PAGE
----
In the tunnels beneath a demolished jail, a ghost-hunting expedition ends with a new murder, and new suspects. While Sarah searches for the truth about both crimes, she travels a dark, twisted path into her own family's sordid history. Her long lost father is the prime suspect in a cold-case murder, and her reunion with him proves that even the most determined skeptic can be haunted by ghosts from the past.

My review:
In Portrait of Peril, Sarah Bain and her housemates Lord Hugh and Mick O'Reilly have returned to working for  the Daily World, the newspaper owned and published by Sir Gerald.  Sally Albert, Sarah's half sister, is now a reporter at the Daily World as well.  
But Portrait of Peril opens on the wedding of Sergeant Thomas Barrett and Sarah Bain.  Just as the ceremony ends, the celebration is interrupted by calls of murder.  As Barrett and his police colleagues rush to the scene, Sarah, Hugh, Mick and Sally rush over as journalists.  Just as Sarah's job and fearlessness caused friction between her and Thomas Barrett, her job leads to conflict with her in-laws as well.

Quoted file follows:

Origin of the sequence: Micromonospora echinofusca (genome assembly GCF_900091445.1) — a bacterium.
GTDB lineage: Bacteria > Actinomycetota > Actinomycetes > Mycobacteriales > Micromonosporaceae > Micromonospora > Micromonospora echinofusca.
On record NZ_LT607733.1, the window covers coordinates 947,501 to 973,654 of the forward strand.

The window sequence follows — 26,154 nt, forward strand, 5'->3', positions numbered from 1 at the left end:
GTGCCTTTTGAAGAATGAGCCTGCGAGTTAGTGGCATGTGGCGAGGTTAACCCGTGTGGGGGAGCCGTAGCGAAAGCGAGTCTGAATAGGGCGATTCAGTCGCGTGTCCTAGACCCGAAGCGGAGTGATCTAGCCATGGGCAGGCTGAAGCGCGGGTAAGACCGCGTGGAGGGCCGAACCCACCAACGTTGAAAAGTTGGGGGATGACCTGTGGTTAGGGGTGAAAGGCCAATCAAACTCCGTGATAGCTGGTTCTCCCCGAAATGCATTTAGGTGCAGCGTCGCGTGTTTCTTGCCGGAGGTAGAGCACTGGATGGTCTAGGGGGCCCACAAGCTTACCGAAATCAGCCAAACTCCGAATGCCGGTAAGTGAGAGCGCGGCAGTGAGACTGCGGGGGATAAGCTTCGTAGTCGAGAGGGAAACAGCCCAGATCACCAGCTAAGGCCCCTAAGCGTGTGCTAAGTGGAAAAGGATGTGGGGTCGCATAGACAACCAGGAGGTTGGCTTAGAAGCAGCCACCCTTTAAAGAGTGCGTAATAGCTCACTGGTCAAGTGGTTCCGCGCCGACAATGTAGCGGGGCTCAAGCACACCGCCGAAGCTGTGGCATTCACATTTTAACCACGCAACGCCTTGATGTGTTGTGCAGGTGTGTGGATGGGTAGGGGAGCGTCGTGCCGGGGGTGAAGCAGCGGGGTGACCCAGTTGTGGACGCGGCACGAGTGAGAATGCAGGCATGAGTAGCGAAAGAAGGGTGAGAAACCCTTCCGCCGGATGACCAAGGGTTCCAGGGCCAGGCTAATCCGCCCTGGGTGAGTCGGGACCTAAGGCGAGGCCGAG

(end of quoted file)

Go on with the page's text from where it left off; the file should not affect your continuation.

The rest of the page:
Sarah recognizes the victim as Charles Finch, the kindly photographer and photo shop owner, who gave her a deep discount on her first set of equipment.  Sarah is determined to help find his killer. Their investigation leads towards a ghostly presence and to the victim's involvement in selling spiritualist photographs and the like.  

The police investigation and Sarah's investigation lead to seances and meetings with spiritualists and their critics.  As the investigations progress, the personal lives of Sarah and her friends deteriorates further.  While Sarah and her sister have finally found their father, Benjamin Bain remains a fugitive from the law and their meetings must be clandestine help Benjamin Bain avoid arrest.  Benjamin Bain remains the chief suspect in the murder investigation. 

Sir Gerald's son Tristan has chosen to leave England for Switzerland and Lord Hugh is devastated. He takes to spending days and nights drinking and walking London. Sarah and Barrett have grown closer, preparing for a life together despite the opposition from Barrett's mother.  

Hugh is often missing and Sally Albert is angered at Sarah's distrust of their father.    Sarah learns that the murder may have been committed by her mother not her father.  As Sarah investigates, she begins to question her own instincts -- as the daughter of a murder, is she inclined towards violent behavior herself?

In Portrait of Peril, I enjoyed learning more about Sarah Bain and Thomas Barrett.  Laura Joh Rowland gives us characters that we can care about just as much as she weaves a mystery for the amateur sleuths to solve. 

About the Author: